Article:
The guitarist and music publisher Matanya Ophee, who specializes in Russian guitar music, proposed a different approach to the "orthodox view of guitar history." He does not see the many transfigurations between the ancient kithara and the modern six-stringed classical guitar as a linear evolution. Having transposed and published much music for the Russian seven-stringed guitar, he maintains that "many different types of plucked instruments, all equally bearing the appellation 'Guitar', existed side by side in the West during the 18th century."(Introduction to The Russian Collection, Editions Orphée, 1986) Today as well, a variety of very different stringed insruments are called "guitar", even if one only considers "classical guitar".
Two Ladies of the Lake family
Sir Peter Lely (1660)
It is interesting to observe that the nation and century which produced a bard of unequaled prominence in world culture –William Shakespeare – was also wealthy with music for the guitar, the lute and the other instruments. Among the most prominent musicians of the age was the lutenist John Dowland, whose music is still heard very much today. The English gittern and cistern of Shakespeare’s time were transfigured into the English guitar of the 18th century. This guitar tradition in England is ongoing today, as seen in the artistry of Julian Bream, John Williams and others. This tradition of four centuries is also present in modern British composers for the guitar, among whom are Benjamin Britten, Lennox Berkeley and Richard Rodney Bennet, all of whom composed works for Julian Bream.
When speaking of the guitar in the 20th century, one illustrious name usually is placed above all others: Andrés Segovia. There is however a name I would place above his: Agustín Barrios Mangoré (1885-1944). Barrios was not only a master guitarist, but something Segovia never was: a master composer. It is said that there was a bit of jealousy on Segovia’s part towards his Native American contemporary from Paraguay. Despite several friendly encounters between Segovia and Barrios in the 1920s in Buenos Aires, Segovia displayed jealousy for his superior that later turned into malice. Agustín Barrios, considered by many as the greatest guitar-composer of the 20th century, "was not a good composer for the guitar" according to the grouchy Spanish diva. The naive Barrios was none the wiser, playing his own compositions for Segovia at the latter’s residence, "which pleased him greatly," as he wrote to his brother Martín. "There wasn’t the slightest hint of petulence between us." Barrios had given Segovia a dedicated copy of the sheet music to his masterpiece, La Catedral, which he took back to Spain with him, supposedly to play in his concerts. Barrios’ friend, the Uruguayan guitarist Miguel Herrera Klinger, wrote: "If he [Segovia] had played it [La Catedral], with the extraordinary abilities he possessed, he would have elevated Barrios to inaccessible heights, thus detracting from his own artistic prestige." Of course, Segovia did not include La Catedral in his programs. (Six Silver Moonbeams, Richard Stover)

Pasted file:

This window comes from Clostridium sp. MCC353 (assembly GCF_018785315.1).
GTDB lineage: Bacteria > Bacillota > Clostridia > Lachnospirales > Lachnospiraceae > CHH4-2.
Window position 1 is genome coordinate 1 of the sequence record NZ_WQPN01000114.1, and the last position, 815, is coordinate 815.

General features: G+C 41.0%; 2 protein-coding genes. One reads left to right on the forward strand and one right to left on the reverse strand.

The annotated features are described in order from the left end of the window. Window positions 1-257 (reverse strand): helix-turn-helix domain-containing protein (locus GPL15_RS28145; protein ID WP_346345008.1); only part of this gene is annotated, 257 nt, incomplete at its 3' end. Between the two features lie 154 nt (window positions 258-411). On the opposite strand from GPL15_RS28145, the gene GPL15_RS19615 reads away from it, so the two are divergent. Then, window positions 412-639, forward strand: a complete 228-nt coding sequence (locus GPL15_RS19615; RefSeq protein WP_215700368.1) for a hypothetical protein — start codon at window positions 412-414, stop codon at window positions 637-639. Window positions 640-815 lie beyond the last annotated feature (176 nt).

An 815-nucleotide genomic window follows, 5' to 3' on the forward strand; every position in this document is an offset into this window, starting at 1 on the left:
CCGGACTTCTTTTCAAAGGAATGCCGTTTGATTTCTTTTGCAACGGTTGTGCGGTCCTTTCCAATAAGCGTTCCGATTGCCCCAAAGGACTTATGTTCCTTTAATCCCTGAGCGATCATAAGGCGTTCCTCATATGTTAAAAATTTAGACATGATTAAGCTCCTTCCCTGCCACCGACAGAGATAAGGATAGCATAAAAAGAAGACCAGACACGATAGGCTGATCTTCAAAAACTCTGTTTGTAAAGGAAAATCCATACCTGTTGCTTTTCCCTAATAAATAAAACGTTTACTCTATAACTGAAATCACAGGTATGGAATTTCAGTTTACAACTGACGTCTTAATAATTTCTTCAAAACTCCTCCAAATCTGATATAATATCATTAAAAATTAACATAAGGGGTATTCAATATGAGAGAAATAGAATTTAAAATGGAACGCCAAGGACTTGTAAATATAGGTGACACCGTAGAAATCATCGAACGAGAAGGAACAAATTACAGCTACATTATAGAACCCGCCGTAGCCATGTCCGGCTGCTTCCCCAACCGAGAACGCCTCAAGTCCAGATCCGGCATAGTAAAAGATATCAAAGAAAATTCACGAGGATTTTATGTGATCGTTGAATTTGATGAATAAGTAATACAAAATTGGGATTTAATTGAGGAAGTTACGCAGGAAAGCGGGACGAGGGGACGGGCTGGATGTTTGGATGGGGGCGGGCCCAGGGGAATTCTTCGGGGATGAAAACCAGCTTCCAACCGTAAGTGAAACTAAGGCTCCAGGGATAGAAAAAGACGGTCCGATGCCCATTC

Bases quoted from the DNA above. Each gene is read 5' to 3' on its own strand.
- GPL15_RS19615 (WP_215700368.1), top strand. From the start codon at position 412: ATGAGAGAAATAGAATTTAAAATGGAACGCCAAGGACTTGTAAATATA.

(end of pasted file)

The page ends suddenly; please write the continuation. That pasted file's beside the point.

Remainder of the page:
The rich musical treasure of Latin America has as its guardian spirit Agustín Barrios, who called himself ”Cacique [chieftain] Nitsuga [Agustín spelled backwards] Mangoré [legendary Guaraní chieftain], messenger of the Guaraní race.” He once said: "One cannot become a guitarist if he has not bathed in the fountain of culture." When he learned the secrets of the woman-shaped magical box that came from the forest, there emerged the singing of the birds, the swishing of jungle foliage, the basso profundo of the Iguaçu waterfalls and the chants of the Guaraní people. Near the end of his life, Barrios was moved by a native street beggar in El Salvador making the common plea to passers-by: "Una limosna por el amor de Dios" (an alm for the love of God). As he composed the piece to which he gave this title, he knew he was dying. He had been suffering from a heart ailment and felt his time to be near. When he had completed Una Limosna por el Amor de Dios, Barrios spent his remaining days in tranquility and meditation, preparing for death, which came as the result of a heart attack. The priest who gave him last rites proclaimed: ”This is the first time I have witnessed the death of a saint.”
Agustín's brother, Francisco Martín Barrios,
was a major poet in Paraguay, reciting his verses
in the Guaraní tongue to the accompaniment of his
brother on the guitar. More on Francisco Martín Barrios